UCF Medical School Reaches Full Enrollment, Celebrates 10th Anniversary

UCF Medical School Reaches Full Enrollment, Celebrates 10th Anniversary

UCF’s College of Medicine celebrates its 10th anniversary by welcoming 120 new students, including a former Green Beret, a windsurfing champion and an ballerina.

With today’s White Coat Ceremony, which is a tradition to welcome its new class, the medical school fulfills part of its original plan – to be at full capacity by 2016. The class of 120 students means the school is now at full enrollment with 480 physicians-in-training.

The Florida Legislature and then-Gov. Jeb Bush approved UCF’s new medical school in 2006. The charter class of 41 enrolled in August 2009 with each student receiving full, four-year scholarships thanks to $6.5 million in community donations. With the scholarship campaign, UCF became the first medical school in U.S. history to provide full scholarships to an entire class. Since 2013, UCF has graduated 263 physicians who are working in health care across Florida and the nation.

“We have grown quickly,” said Dr. Deborah German, vice president for medical affairs and founding dean of the medical school. “Speed does not always equal quality, but for us, the two go hand in hand. Our students are scoring in the top quartile and above nationally on the board exams. And we are gaining a national and worldwide reputation for innovation and academic excellence. The best part is we are just getting started.”

As one of the first medical schools in generations to be built in America from the ground up, UCF’s vision is to become a new kind of medical school for the 21st century, one that uses innovation and new technology to create doctors who are lifelong learners and excellent in both technical and communication skills. The school’s integrated curriculum combines science and clinical experiences, individual and team learning throughout the four years of medical school. Unlike most other M.D. programs, UCF requires every medical student to complete a two-year research project to develop a “spirit of inquiry” to investigate and solve patient problems. As a result, many medical students present and publish research at local, regional and national events before ever graduating.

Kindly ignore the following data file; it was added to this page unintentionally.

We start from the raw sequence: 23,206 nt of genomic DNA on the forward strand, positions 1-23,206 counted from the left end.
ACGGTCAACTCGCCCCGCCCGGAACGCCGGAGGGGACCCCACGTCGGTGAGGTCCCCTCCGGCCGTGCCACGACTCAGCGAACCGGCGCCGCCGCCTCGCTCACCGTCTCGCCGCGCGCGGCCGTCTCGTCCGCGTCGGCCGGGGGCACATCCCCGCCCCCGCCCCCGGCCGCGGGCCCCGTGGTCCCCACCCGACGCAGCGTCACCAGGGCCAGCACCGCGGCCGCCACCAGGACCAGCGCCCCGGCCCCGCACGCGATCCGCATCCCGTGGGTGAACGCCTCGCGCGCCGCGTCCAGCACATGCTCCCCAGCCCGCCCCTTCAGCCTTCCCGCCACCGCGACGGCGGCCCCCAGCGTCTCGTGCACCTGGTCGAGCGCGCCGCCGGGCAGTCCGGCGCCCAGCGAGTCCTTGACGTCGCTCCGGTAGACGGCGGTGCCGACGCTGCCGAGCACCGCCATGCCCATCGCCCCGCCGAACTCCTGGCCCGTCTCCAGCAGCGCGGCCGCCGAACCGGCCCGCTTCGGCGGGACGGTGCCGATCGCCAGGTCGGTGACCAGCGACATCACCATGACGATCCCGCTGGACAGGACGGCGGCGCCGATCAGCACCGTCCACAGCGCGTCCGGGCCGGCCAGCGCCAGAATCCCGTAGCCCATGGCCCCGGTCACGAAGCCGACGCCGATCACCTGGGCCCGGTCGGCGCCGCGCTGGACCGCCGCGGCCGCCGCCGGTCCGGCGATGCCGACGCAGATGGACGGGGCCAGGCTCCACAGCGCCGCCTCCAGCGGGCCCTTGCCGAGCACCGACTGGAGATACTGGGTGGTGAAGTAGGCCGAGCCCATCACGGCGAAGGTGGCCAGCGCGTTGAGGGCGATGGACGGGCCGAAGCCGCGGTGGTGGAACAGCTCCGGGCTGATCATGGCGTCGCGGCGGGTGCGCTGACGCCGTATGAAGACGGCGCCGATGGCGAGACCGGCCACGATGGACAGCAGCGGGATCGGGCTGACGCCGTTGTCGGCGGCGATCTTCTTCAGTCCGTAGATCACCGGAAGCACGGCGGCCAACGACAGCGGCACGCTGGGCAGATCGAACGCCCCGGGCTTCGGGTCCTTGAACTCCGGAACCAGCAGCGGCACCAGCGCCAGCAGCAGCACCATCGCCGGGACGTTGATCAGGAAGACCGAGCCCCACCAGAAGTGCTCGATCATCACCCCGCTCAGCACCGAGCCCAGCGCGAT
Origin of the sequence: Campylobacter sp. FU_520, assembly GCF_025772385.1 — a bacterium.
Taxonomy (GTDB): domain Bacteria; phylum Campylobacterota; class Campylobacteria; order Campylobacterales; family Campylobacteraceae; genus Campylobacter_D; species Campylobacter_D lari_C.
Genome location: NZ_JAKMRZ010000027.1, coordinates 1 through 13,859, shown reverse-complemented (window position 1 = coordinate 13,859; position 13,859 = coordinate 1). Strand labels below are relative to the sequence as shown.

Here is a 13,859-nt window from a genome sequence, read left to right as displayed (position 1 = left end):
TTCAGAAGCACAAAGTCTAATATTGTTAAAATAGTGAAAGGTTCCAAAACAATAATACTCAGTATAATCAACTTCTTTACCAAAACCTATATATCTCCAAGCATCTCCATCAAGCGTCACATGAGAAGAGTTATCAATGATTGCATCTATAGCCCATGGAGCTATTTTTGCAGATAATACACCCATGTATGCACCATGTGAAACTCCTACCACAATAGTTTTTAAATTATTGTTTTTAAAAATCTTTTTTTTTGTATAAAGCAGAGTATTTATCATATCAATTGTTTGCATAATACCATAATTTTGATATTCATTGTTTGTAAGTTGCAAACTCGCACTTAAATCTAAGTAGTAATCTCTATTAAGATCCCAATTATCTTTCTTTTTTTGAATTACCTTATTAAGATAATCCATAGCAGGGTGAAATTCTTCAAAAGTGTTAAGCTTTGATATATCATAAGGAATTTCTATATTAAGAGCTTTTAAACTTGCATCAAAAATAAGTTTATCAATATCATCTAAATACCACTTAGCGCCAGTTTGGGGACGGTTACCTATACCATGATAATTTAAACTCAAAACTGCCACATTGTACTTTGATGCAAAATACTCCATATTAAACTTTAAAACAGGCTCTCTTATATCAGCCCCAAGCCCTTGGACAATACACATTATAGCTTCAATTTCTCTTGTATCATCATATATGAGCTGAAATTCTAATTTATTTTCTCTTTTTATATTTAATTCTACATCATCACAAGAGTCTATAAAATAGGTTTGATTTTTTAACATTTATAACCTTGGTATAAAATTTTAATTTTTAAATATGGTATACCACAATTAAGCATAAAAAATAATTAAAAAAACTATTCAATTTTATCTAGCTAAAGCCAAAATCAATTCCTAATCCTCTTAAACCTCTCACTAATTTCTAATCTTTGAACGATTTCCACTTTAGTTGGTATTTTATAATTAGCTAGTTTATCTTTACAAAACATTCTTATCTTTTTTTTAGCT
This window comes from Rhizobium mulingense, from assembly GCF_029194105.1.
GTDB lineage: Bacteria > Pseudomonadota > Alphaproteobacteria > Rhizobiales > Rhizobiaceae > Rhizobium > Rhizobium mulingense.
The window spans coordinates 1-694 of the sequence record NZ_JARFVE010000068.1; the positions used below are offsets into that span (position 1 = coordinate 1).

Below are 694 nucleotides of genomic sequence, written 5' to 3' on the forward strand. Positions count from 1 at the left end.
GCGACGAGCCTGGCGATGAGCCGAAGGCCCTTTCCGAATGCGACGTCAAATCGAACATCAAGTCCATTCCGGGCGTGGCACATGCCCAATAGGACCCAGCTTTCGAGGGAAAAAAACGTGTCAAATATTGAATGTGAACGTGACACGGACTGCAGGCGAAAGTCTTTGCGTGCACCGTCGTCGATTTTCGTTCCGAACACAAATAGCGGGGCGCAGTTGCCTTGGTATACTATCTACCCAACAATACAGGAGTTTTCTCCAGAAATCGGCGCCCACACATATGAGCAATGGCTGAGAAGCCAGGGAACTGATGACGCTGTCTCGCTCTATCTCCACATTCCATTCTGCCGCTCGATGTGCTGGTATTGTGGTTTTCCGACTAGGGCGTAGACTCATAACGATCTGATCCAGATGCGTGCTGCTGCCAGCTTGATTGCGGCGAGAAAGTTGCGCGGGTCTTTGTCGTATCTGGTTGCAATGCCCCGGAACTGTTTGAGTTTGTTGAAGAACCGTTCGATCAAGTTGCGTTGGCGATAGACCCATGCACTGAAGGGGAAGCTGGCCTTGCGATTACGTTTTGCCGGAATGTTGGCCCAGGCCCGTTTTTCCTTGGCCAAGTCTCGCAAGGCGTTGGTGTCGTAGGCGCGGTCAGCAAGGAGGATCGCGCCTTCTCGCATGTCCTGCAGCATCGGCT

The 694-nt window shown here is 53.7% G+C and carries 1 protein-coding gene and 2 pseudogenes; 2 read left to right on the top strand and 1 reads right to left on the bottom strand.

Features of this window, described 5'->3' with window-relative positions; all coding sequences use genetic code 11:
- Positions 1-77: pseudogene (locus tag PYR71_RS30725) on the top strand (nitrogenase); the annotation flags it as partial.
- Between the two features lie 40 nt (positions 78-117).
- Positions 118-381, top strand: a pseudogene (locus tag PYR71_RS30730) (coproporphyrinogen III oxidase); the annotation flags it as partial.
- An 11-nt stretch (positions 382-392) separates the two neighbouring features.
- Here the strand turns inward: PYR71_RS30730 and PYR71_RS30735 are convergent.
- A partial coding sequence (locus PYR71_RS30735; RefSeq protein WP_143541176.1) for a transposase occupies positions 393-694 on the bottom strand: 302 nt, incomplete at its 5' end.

The college’s innovative learning centers include a state-of-the-art anatomy lab with high-definition monitors and a digital autopsy table, and a clinical skills and simulation center where students treat mannequins and actors – called “standardized patients” – beginning in their first weeks of medical school. The college’s Health Sciences Library is 98 percent digital – allowing students and faculty to access learning materials 24-7 on any device. And the college’s personal librarian program assigns a librarian to every student for research and analytic support and data collection. The faculty’s use of interactive, digital learning systems have earned them national recognition for innovation.

Such innovations have yielded top results. UCF College of Medicine students score in the top quartile nationally in the Step 1 and Step 2 United States Medical Licensing Exams, which test both scientific and clinical knowledge. UCF’s Class of 2016, for example, scored an average of 253 on the clinical knowledge exam; the national average was 240. On the National Board of Medical Examiners Subject Exams, UCF students score above the national average on every subject tested – pediatrics, OB/GYN, neurology, psychiatry, surgery and medicine. UCF’s scores have increased even as enrollment grew more than tenfold in the past seven years.

And students are getting residencies, the highly competitive positions at hospitals nationwide necessary to complete their training and practice medicine.

UCF’s residency match rate is higher than the national average. In 2016. UCF’s match rate was 98.9 percent compared to a national rate of 93.9 percent. And some of the med school’s first graduates are starting to hit their career strides. For example, Dr. Jonathan Gullett, a member of the charter class of 2013 and a pathologist, will enter an epidemiology fellowship at Emory University this fall, where he will work with the Centers for Disease Control and Prevention.